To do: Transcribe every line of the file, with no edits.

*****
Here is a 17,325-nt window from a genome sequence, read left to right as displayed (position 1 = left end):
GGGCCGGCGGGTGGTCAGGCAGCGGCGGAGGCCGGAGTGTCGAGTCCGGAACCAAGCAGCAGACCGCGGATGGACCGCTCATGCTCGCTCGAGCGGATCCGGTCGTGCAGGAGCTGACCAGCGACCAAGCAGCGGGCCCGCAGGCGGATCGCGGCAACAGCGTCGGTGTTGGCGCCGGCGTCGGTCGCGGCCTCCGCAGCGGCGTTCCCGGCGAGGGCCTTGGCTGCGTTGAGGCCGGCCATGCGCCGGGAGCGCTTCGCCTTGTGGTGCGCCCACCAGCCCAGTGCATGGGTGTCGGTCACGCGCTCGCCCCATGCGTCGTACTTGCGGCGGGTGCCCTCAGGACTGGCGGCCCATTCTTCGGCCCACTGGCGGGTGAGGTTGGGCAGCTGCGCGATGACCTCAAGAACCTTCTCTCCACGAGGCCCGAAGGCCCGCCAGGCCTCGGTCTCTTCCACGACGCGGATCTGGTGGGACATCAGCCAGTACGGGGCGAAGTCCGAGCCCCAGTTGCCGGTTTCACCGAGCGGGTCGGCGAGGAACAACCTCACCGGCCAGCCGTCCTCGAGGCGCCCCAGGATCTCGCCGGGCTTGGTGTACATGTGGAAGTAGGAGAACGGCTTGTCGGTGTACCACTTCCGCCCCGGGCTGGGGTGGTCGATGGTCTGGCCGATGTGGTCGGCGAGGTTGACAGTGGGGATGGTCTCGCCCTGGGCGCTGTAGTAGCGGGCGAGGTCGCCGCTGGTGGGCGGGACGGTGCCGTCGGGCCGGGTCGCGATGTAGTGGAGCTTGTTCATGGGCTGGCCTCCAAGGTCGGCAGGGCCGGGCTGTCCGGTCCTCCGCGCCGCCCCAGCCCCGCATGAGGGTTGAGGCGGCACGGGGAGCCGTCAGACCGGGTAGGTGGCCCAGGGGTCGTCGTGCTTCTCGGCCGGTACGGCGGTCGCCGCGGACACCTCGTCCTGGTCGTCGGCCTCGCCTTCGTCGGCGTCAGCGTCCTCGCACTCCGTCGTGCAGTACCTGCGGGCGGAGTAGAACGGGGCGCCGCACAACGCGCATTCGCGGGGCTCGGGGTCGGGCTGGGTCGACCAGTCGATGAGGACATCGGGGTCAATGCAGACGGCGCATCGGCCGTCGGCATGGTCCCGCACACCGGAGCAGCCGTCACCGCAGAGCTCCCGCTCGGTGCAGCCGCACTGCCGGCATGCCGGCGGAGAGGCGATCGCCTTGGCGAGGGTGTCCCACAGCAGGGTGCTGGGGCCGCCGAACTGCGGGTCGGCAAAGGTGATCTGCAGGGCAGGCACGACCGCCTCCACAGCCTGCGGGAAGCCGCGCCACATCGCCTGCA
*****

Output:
Here is a 17,325-nt window from a genome sequence, read left to right as displayed (position 1 = left end):
GGGCCGGCGGGTGGTCAGGCAGCGGCGGAGGCCGGAGTGTCGAGTCCGGAACCAAGCAGCAGACCGCGGATGGACCGCTCATGCTCGCTCGAGCGGATCCGGTCGTGCAGGAGCTGACCAGCGACCAAGCAGCGGGCCCGCAGGCGGATCGCGGCAACAGCGTCGGTGTTGGCGCCGGCGTCGGTCGCGGCCTCCGCAGCGGCGTTCCCGGCGAGGGCCTTGGCTGCGTTGAGGCCGGCCATGCGCCGGGAGCGCTTCGCCTTGTGGTGCGCCCACCAGCCCAGTGCATGGGTGTCGGTCACGCGCTCGCCCCATGCGTCGTACTTGCGGCGGGTGCCCTCAGGACTGGCGGCCCATTCTTCGGCCCACTGGCGGGTGAGGTTGGGCAGCTGCGCGATGACCTCAAGAACCTTCTCTCCACGAGGCCCGAAGGCCCGCCAGGCCTCGGTCTCTTCCACGACGCGGATCTGGTGGGACATCAGCCAGTACGGGGCGAAGTCCGAGCCCCAGTTGCCGGTTTCACCGAGCGGGTCGGCGAGGAACAACCTCACCGGCCAGCCGTCCTCGAGGCGCCCCAGGATCTCGCCGGGCTTGGTGTACATGTGGAAGTAGGAGAACGGCTTGTCGGTGTACCACTTCCGCCCCGGGCTGGGGTGGTCGATGGTCTGGCCGATGTGGTCGGCGAGGTTGACAGTGGGGATGGTCTCGCCCTGGGCGCTGTAGTAGCGGGCGAGGTCGCCGCTGGTGGGCGGGACGGTGCCGTCGGGCCGGGTCGCGATGTAGTGGAGCTTGTTCATGGGCTGGCCTCCAAGGTCGGCAGGGCCGGGCTGTCCGGTCCTCCGCGCCGCCCCAGCCCCGCATGAGGGTTGAGGCGGCACGGGGAGCCGTCAGACCGGGTAGGTGGCCCAGGGGTCGTCGTGCTTCTCGGCCGGTACGGCGGTCGCCGCGGACACCTCGTCCTGGTCGTCGGCCTCGCCTTCGTCGGCGTCAGCGTCCTCGCACTCCGTCGTGCAGTACCTGCGGGCGGAGTAGAACGGGGCGCCGCACAACGCGCATTCGCGGGGCTCGGGGTCGGGCTGGGTCGACCAGTCGATGAGGACATCGGGGTCAATGCAGACGGCGCATCGGCCGTCGGCATGGTCCCGCACACCGGAGCAGCCGTCACCGCAGAGCTCCCGCTCGGTGCAGCCGCACTGCCGGCATGCCGGCGGAGAGGCGATCGCCTTGGCGAGGGTGTCCCACAGCAGGGTGCTGGGGCCGCCGAACTGCGGGTCGGCAAAGGTGATCTGCAGGGCAGGCACGACCGCCTCCACAGCCTGCGGGAAGCCGCGCCACATCGCCTGCA